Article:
Cars: the next mobile platform

By Inmaculada Martinez on May 25th, 2012

The automobile industry is currently undergoing a fascinating transformation. It’s a new age which presents itself to consumers beyond the expected luxury electric motors, the new KITT talking cars or even Google’s self-driving car, whose bill passed the California Senate this week by a unanimous, bipartisan vote of 37 – 0.

The motivation behind it? The need for autonomous cars that save lives by preventing bad drivers from being on the loose. Today, thanks to technology, drivers want to make further use of the in-car space and the hours that they spend at the wheel. Finally this need is coming to a developing platform near you.

This new future is one where humans spend longer spans of time in their vehicles and the car cabin becomes a connected space. As the economy downspirals and people are prepared to commute even further in order to reduce the cost of living or simply to continue being in the workforce after being laid off, researchers are beginning to detect the growing number of “super-commuters”, men and women who have a residence in one city and work in another often 100 miles or more.

From 2002 to 2009, their number in the US alone grew in eight of the ten largest metropolitan cities, with areas such as northern Manhattan seeing the trend grow by 60 per cent, probably due to the massive financial industries lay offs and the collapse of the housing market. About 13 per cent of the workforce in the Houston and Dallas areas meet the new definition, with many travelling the 240 mile route between the two cities every day.

For the 42 million people in the US that commute to work in their car for at least 30 minutes each way, and the 18 million UK car commuters that drive around 28 miles round trip each day, leveraging the time they spend locked-up is a must. This means more than just work and personal calls. This call to action is currently being answered by the usual suspects which most people would identify with computers and mobile phones. It’s a brave new world called connected cars, and it goes beyond Bluetooth or gadgets that fall under your driving seat. It is the world of IVI: in-vehicle infotainment.

In 2009, I was engaged to advise in the Nokia-Intel MeeGo IVI software platform developer outreach programme. MeeGo, chosen by the GENIVI Alliance as the platform of choice, was grounded on the idea that IVI was to be used to build navigation, entertainment and location-based services systems in cars and to provide connections to devices, car and broadband networks. Sadly, in 2011, when Nokia was unable to keep concurrent innovation projects and forced to focus on one platform to push forward, Windows Mobile, MeeGo, a Linux-based platform went open source and open road.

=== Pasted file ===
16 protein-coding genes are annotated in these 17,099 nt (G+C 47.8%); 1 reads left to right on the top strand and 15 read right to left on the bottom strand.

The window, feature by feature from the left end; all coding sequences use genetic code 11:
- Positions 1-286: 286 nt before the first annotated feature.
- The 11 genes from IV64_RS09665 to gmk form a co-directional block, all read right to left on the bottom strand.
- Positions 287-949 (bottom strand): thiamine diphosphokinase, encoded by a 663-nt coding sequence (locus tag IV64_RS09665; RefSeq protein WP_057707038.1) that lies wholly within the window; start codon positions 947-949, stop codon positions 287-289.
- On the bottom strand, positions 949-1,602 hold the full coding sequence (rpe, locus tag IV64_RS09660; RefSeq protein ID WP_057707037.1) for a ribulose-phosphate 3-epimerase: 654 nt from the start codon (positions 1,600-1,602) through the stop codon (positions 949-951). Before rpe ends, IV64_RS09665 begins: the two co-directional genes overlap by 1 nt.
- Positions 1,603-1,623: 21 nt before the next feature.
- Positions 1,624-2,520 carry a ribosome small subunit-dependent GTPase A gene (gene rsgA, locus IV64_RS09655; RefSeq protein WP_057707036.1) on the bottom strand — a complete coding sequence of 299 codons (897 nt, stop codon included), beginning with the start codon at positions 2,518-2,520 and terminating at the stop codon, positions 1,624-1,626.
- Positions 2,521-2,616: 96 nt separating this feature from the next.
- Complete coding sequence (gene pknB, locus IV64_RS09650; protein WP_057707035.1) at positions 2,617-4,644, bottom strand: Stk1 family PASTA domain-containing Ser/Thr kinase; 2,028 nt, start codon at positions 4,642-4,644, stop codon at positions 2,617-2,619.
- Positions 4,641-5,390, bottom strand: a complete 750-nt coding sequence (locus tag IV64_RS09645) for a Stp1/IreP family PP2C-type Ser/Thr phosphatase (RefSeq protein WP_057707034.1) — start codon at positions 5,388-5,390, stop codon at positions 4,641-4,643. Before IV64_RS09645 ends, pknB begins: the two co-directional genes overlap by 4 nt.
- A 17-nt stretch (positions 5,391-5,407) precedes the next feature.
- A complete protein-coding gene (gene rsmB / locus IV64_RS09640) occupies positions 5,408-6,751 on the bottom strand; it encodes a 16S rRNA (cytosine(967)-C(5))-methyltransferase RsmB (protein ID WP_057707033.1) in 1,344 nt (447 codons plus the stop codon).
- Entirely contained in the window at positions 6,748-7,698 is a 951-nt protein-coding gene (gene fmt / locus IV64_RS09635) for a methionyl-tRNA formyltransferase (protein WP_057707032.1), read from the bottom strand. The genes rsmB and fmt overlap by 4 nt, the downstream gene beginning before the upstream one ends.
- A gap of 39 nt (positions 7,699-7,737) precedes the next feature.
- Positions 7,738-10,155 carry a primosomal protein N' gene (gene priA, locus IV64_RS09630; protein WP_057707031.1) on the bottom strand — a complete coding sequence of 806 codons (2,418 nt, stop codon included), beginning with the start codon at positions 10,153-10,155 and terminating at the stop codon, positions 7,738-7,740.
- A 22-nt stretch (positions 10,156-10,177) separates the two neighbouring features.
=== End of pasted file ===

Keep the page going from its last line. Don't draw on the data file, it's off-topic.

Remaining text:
Mobile developers still create apps for mobile phones, but here is a new market that is opening up to Android and iOS developers: in-car IVI. Automotive electronics is the new playground for software developers.

The good news about this is that, this time, developers do not need to learn to develop for a new platform. Car manufacturers, unbeknownst to many, have finally put real budgets towards building cars as one big “device moving at speed” and, surprisingly, they do not want to develop their own proprietary systems, but invite the software industry to original equipment manufacturers. The great playing field is not just about creating apps, but about helping the car industry address a very IBM-in-1985 problem: to source lines of code.

Cars’ existing electronic control units (ECUs), which operate body, engine, doors and the dashboard have an insane number of lines of code already. Low-end cars use about 30 to 50 ECUs, whereas an S-class Mercedes relies on about 20 million. When the number of coded lines grows to over 300 million lines to connect the cars to the new futuristic IVI, the headache is bound to be of a magnitude hard to imagine.

The Linux and Android operating systems can play a pivotal role in creating a new market for developers but they can be challenged by other established competitors like Microsoft and QNX, a subsidiary of RIM in the middleware market for connected embedded systems.

Software, if developers are willing to lift their heads from the mobile phone, is going to be the big differentiator for cars and where the automotive industry is diverting more and more R&D for the connected car is on the verge of going where no vehicle has ever gone before. Welcome on board!